Supremacy considered

Some idle (?) thoughts on the US Supreme Court.
It’s the third leg of the constitutional tripod, the other two being the Executive (the President), and Congress. The theory for decades has been: pack it with justices who think like you do, so your legislation won’t be obstructed when subjected to legal challenges. Generally, that works.
Generally. But Richard Nixon, citing executive privilege, found it didn’t necessarily work like that. He had to surrender the tapes of his Oval Office conversations, after the Court unanimously said, “No dice, Mister Prez.”
Let’s assume you’re a conservative justice on the Court, and you just welcomed President Trump’s latest appointee to the gang. And after the introductory back-room round of high-end tequilas with lime, s/he gets to have “the talk” with you. So, you say something like this.
“Look, we’re not here to serve the President. Nor the voters, exactly. We’re all people who … you know, read books ‘n shit like that. We have law degrees and stuff, right? Like, we’re smart and like … we know lotsa stuff. Law, for example.
“If we just rubber-stamp the bils that the White House or Congress refer to us, then we become irrelevant. We diminish our power. Take that goddam Roe vs. Wade thing, for example. If we just reverse that decision, it means we’ve said the Supreme Court can re-interpret anything and anything, whenever a smart-ass lawyer makes some cool, 20-word point that goes viral all over Twitter and Facebook. But really, it’s us who begin to look uncool.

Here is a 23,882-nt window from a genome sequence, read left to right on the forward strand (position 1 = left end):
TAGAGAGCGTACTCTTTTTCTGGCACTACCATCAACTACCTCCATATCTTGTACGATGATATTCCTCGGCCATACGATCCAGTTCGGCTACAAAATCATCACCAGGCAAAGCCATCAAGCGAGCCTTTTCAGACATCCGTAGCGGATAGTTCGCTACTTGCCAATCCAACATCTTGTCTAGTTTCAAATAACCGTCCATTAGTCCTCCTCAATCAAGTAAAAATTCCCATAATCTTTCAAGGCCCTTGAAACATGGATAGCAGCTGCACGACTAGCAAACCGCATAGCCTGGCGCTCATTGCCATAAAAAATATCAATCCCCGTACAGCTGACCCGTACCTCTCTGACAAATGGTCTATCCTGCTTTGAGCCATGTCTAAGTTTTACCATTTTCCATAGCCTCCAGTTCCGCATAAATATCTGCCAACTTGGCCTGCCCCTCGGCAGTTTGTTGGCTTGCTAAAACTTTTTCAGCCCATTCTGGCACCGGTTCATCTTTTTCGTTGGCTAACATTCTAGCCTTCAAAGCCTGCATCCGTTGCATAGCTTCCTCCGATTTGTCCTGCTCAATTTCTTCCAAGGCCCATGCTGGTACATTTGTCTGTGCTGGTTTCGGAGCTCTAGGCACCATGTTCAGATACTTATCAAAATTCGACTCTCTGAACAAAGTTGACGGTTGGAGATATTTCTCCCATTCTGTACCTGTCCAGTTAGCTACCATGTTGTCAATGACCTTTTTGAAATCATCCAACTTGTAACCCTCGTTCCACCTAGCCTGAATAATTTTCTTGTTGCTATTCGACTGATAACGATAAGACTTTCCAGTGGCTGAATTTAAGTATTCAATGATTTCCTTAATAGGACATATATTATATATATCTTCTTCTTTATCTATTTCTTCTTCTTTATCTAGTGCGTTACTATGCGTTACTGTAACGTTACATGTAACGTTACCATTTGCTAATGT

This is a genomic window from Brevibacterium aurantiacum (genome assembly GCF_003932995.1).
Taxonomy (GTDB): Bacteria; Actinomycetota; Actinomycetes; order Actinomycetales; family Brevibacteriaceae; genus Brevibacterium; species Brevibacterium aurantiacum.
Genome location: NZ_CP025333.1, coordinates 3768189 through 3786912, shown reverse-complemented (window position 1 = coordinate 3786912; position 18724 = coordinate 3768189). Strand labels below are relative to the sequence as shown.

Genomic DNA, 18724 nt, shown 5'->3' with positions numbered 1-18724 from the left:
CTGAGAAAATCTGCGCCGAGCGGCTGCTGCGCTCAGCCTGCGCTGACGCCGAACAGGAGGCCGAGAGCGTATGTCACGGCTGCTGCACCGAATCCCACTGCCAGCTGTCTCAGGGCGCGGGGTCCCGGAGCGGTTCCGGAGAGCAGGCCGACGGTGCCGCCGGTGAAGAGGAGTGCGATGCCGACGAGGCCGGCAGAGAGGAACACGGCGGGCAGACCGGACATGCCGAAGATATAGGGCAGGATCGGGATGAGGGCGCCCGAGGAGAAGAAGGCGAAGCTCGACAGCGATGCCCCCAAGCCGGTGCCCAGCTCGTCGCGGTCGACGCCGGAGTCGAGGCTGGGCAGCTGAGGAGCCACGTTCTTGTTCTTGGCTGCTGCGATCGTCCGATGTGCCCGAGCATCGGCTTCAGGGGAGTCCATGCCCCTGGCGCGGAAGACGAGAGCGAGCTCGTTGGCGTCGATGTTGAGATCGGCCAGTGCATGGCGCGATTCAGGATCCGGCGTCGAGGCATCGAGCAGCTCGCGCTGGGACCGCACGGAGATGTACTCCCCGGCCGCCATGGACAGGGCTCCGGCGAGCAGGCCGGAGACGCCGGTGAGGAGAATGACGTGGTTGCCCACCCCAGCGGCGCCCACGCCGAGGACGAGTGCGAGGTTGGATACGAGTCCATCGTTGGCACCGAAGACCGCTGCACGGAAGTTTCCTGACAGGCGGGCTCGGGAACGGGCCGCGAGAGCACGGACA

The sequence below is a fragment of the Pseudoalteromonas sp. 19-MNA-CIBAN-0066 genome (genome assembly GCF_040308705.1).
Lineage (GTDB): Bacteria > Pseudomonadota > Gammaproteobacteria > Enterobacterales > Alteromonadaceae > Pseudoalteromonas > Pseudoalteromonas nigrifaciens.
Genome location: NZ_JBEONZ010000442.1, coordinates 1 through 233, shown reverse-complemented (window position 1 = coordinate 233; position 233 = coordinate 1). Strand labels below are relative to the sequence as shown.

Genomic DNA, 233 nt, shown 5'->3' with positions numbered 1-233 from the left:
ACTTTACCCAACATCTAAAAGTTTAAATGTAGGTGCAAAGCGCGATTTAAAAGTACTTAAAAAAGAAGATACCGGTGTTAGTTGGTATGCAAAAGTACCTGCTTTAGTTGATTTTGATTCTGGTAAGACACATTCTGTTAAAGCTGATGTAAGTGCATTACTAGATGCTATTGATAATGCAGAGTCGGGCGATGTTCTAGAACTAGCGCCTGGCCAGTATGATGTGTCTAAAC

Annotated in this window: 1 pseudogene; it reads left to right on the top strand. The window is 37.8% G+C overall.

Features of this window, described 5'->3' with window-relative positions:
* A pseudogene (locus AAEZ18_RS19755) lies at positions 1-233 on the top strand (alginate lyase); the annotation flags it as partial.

“Yes, we can change and revise decisions. I mean, we don’t say slavery is okay and legal and all that any more, because after all, they changed the Constitution after that mess in the 1860s, so our previous decisions went in the tank. But we need to be careful in what we change, ya dig?”
My point is, there are no straight lines in politics, and the Court, as the non-elected leg of the tripod, is still a quasi-political institution. Half of what Trump promised at his rallies, like mass deportation, or proscribing the rights of Muslims in the US, could infringe on either the Constitution or long-standing interpretations of it. A conservative-dominated court might approve some of what comes its way. It might also decide at some point to make it plain that there’s always a line in the sand.
And that might emerge at a moment when no-one thinks it will, just so the justices can prove they aren’t bound to the Executive.

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